The empire was born. We would go on to occupy and colonize the Philippines for more than forty years, finally granting it independence in 1946. Which is when the real fun began. The US emerged from World War II as the unrivaled economic, military and ideological superpower. It meant to keep it that way. The Monroe Doctrine was expanded to include the entire world. We now reserved the right to intervene whenever and wherever our interests (i.e. global dominance) were perceived to be threatened. That included the Middle East and Indochina, but still mostly Latin America.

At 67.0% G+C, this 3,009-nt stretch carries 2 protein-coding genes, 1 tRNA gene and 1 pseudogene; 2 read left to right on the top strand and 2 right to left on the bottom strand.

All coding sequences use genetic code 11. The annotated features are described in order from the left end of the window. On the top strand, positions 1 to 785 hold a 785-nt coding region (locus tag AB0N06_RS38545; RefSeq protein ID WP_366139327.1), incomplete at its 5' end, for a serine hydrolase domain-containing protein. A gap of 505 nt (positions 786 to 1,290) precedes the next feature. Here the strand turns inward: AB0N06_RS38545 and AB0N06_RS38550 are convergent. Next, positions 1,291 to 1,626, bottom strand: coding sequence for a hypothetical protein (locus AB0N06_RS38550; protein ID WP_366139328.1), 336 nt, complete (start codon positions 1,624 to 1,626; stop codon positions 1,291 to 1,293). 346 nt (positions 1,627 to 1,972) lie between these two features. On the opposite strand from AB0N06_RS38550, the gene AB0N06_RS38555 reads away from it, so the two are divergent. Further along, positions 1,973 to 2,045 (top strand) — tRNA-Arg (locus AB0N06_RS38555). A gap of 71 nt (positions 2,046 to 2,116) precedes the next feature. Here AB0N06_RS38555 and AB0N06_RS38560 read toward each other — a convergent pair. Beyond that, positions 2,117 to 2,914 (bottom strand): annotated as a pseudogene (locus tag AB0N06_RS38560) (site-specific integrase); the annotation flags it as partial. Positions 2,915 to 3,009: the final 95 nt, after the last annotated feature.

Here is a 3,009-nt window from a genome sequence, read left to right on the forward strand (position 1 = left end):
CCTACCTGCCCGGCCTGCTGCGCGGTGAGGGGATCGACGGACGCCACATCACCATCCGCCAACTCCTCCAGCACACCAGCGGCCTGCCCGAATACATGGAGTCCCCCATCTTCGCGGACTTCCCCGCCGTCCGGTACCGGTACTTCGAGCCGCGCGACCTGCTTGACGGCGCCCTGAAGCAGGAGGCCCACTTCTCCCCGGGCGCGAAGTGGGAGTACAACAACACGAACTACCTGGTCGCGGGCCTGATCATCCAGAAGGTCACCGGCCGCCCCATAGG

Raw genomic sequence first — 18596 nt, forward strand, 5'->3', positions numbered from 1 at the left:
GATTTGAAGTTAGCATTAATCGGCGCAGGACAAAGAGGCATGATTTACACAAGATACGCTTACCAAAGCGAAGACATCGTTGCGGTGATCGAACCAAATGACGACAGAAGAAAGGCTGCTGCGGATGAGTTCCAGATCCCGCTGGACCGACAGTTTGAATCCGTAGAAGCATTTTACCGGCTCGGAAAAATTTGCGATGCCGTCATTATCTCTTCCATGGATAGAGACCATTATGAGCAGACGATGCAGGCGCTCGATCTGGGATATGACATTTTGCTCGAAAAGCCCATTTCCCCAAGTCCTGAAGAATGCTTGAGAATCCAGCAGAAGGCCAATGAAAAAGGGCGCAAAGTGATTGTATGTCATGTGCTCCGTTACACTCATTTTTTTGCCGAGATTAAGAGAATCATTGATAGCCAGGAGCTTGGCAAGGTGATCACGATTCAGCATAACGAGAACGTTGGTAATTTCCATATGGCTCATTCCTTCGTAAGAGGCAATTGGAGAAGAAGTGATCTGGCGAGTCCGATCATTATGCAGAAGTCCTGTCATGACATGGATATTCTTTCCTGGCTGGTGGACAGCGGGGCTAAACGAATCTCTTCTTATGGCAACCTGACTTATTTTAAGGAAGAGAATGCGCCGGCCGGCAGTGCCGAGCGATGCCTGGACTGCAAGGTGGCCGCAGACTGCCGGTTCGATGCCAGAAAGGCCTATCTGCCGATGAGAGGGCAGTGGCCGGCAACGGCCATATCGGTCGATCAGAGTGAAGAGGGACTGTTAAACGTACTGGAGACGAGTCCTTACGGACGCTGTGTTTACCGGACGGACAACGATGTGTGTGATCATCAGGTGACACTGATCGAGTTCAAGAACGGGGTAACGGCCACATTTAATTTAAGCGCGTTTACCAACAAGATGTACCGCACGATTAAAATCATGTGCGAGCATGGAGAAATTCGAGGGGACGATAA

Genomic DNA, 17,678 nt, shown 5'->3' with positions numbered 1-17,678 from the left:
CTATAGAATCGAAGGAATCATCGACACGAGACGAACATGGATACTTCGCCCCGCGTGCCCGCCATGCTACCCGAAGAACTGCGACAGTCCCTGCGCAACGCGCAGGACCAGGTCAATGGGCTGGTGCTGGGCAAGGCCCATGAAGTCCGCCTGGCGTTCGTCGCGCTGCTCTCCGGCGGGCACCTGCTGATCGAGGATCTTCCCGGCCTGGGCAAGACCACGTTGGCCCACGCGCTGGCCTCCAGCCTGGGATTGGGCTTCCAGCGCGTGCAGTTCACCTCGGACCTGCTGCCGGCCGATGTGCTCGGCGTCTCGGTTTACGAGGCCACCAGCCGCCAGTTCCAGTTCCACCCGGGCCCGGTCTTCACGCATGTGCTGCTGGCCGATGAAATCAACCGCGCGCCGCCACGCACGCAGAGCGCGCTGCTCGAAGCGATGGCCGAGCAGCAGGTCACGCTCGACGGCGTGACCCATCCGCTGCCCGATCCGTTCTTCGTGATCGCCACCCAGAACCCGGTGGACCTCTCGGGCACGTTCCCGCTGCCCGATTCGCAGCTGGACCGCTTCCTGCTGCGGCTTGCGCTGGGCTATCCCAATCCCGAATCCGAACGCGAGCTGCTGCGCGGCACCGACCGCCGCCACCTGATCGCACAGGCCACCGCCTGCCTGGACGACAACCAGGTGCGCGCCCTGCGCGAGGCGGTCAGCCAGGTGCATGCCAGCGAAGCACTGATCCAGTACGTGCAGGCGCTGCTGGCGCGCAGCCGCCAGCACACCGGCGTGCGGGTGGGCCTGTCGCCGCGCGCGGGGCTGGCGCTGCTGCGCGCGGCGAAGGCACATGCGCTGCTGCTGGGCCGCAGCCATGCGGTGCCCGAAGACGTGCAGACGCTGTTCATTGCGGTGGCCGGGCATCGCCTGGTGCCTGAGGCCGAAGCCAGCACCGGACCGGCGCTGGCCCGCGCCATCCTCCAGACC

In 1954 we overthrew Guatemala’s elected president and replaced him with a military dictator. In 1961 we invaded Cuba, failed, and then devised numerous plots to destabilize, overthrow or simply murder Fidel Castro, who miraculously lived until 2016. In 1960 we began subverting Ecuador; three years and two coups later, a sufficiently anti-communist military junta rose to power. In 1962 the CIA engineered a coup against the Dominican Republic’s leftist president; when the resulting coup regime was challenged by a popular uprising, the US invaded the island, not for the first time.
“The other (or first) 9/11” took place in Chile in 1973, when that country’s socialist leader was deposed by a US-sponsored coup, “committing suicide” in the presidential palace. Army ChiefAugusto Pinochet seized the throne and terrorized the population for seventeen years. Chile wasn’t Nixon’s first rodeo: two years earlier he oversaw a military coup in Bolivia, whereby a right-wing dictator was substituted for the elected left-wing president.